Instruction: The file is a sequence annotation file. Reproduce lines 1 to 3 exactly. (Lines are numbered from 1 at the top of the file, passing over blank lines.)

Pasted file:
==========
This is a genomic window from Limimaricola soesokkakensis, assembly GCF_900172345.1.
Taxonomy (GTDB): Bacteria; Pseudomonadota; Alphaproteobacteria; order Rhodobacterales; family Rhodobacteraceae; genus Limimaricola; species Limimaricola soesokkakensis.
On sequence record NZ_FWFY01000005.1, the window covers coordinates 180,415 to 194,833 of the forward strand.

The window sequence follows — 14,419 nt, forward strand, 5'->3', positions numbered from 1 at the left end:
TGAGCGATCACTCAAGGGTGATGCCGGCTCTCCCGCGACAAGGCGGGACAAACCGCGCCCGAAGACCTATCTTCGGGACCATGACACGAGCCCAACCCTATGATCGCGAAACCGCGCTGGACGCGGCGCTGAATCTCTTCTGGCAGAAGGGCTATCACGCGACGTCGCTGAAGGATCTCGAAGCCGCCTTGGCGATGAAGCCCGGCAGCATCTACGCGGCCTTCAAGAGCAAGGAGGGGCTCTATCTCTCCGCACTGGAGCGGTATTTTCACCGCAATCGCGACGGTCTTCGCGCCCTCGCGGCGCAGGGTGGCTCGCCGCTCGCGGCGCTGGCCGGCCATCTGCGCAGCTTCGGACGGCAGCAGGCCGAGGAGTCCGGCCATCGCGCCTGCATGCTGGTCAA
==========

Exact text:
This is a genomic window from Limimaricola soesokkakensis, assembly GCF_900172345.1.
Taxonomy (GTDB): Bacteria; Pseudomonadota; Alphaproteobacteria; order Rhodobacterales; family Rhodobacteraceae; genus Limimaricola; species Limimaricola soesokkakensis.
On sequence record NZ_FWFY01000005.1, the window covers coordinates 180,415 to 194,833 of the forward strand.